Justin’s Belgian Experience


This past August we had the pleasure to meet Justin McQuerry, a 17 year old Junior from Lorena, Texas. He spent several weeks here at The ChainStay racing and experiencing the Belgian culture, here is a report from him on his first ever Belgian experience.

Justin McQuerry
Justin racing in Zingem, just 10km from The ChainStay

This summer, I received the opportunity of a lifetime, a trip for 4 weeks in Belgium racing my bicycle against some of the most competitive racing in the world. Bike racing in Belgium is BIG; at 3 p.m. on a Thursday afternoon, you will usually see an entire community out watching a race. A bike race is part of a Belgian’s day. The races are separated by age groups for the younger races, into 15-16, 17-18, and U23 for the most part; this creates fields of competitors that are all about the same age, unlike in the States where it is category based. These Belgians have grown up around bike racing, instead of football and baseball, so the races are extremely aggressive and competitive.

Photo By: Luke Broadwell

My racing experience did not yield the greatest results, but I traveled to Belgium to learn and I did just that. I was racing age 17 during my stay, so I am able to go back next year and race in the same racing age group. One super cool aspect of Belgian racing is that the races only cost 10 euros to enter,  and you get 5 back when you return your number in after the race. The races usually pay 40-50 deep in the field, and if you are in the money you will get your entry fee back at the very least. Most races had pretty big fields, with most of them having over 60 racers and some 100+!! That’s like Nationals back home!

Photo By: Teal Buchi

Living in Belgium gave me a totally different perspective of the culture than say a tourist would see; we went to the grocery store (oh fun, groceries!! ) like the locals, ate in the cafes with the locals and did other day to day activities like the Belgians would. This showed me, for one, that everything is within riding distance, and most people actually do ride their bikes to the store or shop. Also, each town we came across held just about every necessity you could possibly need, such as a bakery, general grocery store, butcher, among others; each town is independent on itself rather than relying on larger cities a short distance away. There were quite a few towns in the area I was able to explore, and while the towns were pretty small, you could get from town to town in no more than 20 minutes on a bike.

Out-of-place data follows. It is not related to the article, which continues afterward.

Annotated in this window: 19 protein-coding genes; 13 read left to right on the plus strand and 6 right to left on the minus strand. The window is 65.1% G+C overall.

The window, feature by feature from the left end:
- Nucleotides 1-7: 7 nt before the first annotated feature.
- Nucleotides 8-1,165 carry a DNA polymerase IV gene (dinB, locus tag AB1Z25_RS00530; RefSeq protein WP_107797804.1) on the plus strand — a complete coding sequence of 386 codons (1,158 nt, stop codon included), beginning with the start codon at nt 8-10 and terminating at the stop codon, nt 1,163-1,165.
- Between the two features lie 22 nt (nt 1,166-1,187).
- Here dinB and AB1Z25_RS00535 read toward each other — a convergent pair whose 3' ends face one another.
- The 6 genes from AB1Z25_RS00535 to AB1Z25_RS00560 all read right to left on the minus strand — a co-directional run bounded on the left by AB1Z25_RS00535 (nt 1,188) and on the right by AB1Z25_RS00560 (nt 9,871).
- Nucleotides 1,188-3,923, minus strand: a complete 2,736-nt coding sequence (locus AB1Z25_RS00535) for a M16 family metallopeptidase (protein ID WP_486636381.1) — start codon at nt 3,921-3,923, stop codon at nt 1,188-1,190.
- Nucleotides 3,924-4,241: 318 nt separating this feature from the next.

Photo By: Toby Rosen

The riding in Belgium is spectacular, to say the least. The terrain is filled with small rollers all over the place and several extremely steep climbs, most of them cobbled. These cobbled climbs are hidden away in the trees and I usually came across them once I was truly lost. You cannot stand on a cobbled climb. It is simply not possible, the first time I ascended the Koppenberg (which juts up to around 24%) I attempted to stand, but my rear wheel slipped, I slowed to a crawl, and I grinded the rest of the way up with a cadence of around 30. The climbs are still fun, but in a twisted sense of pain and accomplishment sort of way. Riding on the same climbs that pros have ridden in prestigious races for decades (mostly the Tour of Flanders in this area of Belgium) is a feeling I never really experienced until this past summer.

Photo By: Toby Rosen

Getting lost in Belgium is easier than one would expect. Not being able to speak Flemish or Dutch doesn’t help, but you would imagine that street signs could lead the way. In most cases, town signs only indicate once a town is within 20km, unless you are looking for a larger town such as Ghent or Brussels. Once you decide to head out, you begin to realize that the roads in Belgium are not very straight. With the exception of canal paths, Belgian roads twist and turn through the landscape, which makes for beautiful rides but extremely confusing directions. I found out, through firsthand experience, that a 30 km ‘as the crow flies’ route turns out to be a 60 km long ride. Thankfully, public transportation in Belgium is very abundant and efficient, so once lost, you can just hop on the train back to your home town.

Photo By:Luke Broadwell

This trip would not have been possible without the help of Bicycles Outback! The guys there have helped me out with all of my cycling wants and needs no matter how big. Tim Redus of Vertex Cycling and Gregg Germer of the Chainstay made this trip come together and it was truly awesome! These guys have dedicated a lot of time and effort towards this trip, thank you so much! My family has been behind me, supporting my cycling since I started, thanks for your continued support! Thank you all so much for making this one awesome trip!

We were very happy to have Justin stay here with us, but most importantly we are thrilled that he was able to learn a lot about bike racing and enjoy himself while he was here! We hope other young riders planning to come race in Belgium will be able to learn something from Justin’s experience, or at least gain a little insight on what Belgium is all about. We hope to have you back Justin!

For anyone else wishing to share their racing/Belgian experience on our blog, we’d be happy to post it! Just forward your report and photos to us at info@thechainstay.com